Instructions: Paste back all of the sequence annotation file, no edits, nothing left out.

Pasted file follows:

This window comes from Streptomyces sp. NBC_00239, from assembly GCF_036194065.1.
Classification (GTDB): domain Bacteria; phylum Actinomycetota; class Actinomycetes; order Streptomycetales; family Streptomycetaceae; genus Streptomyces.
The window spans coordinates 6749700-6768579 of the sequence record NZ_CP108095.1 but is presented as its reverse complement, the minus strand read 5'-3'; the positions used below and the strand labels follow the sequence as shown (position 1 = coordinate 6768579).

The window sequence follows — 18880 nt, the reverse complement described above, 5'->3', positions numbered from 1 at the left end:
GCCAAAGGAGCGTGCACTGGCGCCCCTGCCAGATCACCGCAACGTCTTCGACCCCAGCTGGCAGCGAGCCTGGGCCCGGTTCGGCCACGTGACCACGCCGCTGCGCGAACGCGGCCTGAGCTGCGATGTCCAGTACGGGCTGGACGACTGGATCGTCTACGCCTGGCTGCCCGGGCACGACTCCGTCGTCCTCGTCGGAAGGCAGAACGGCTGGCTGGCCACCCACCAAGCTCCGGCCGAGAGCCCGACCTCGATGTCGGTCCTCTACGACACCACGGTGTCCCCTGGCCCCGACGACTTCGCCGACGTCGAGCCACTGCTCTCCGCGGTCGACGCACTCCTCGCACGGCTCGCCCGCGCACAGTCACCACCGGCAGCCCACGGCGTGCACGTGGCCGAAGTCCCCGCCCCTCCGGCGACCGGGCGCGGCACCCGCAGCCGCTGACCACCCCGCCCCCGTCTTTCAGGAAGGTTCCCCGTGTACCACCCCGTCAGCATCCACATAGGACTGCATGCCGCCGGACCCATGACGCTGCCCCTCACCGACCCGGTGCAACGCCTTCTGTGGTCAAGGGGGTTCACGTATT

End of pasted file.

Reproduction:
This window comes from Streptomyces sp. NBC_00239, from assembly GCF_036194065.1.
Classification (GTDB): domain Bacteria; phylum Actinomycetota; class Actinomycetes; order Streptomycetales; family Streptomycetaceae; genus Streptomyces.
The window spans coordinates 6749700-6768579 of the sequence record NZ_CP108095.1 but is presented as its reverse complement, the minus strand read 5'-3'; the positions used below and the strand labels follow the sequence as shown (position 1 = coordinate 6768579).

The window sequence follows — 18880 nt, the reverse complement described above, 5'->3', positions numbered from 1 at the left end:
GCCAAAGGAGCGTGCACTGGCGCCCCTGCCAGATCACCGCAACGTCTTCGACCCCAGCTGGCAGCGAGCCTGGGCCCGGTTCGGCCACGTGACCACGCCGCTGCGCGAACGCGGCCTGAGCTGCGATGTCCAGTACGGGCTGGACGACTGGATCGTCTACGCCTGGCTGCCCGGGCACGACTCCGTCGTCCTCGTCGGAAGGCAGAACGGCTGGCTGGCCACCCACCAAGCTCCGGCCGAGAGCCCGACCTCGATGTCGGTCCTCTACGACACCACGGTGTCCCCTGGCCCCGACGACTTCGCCGACGTCGAGCCACTGCTCTCCGCGGTCGACGCACTCCTCGCACGGCTCGCCCGCGCACAGTCACCACCGGCAGCCCACGGCGTGCACGTGGCCGAAGTCCCCGCCCCTCCGGCGACCGGGCGCGGCACCCGCAGCCGCTGACCACCCCGCCCCCGTCTTTCAGGAAGGTTCCCCGTGTACCACCCCGTCAGCATCCACATAGGACTGCATGCCGCCGGACCCATGACGCTGCCCCTCACCGACCCGGTGCAACGCCTTCTGTGGTCAAGGGGGTTCACGTATT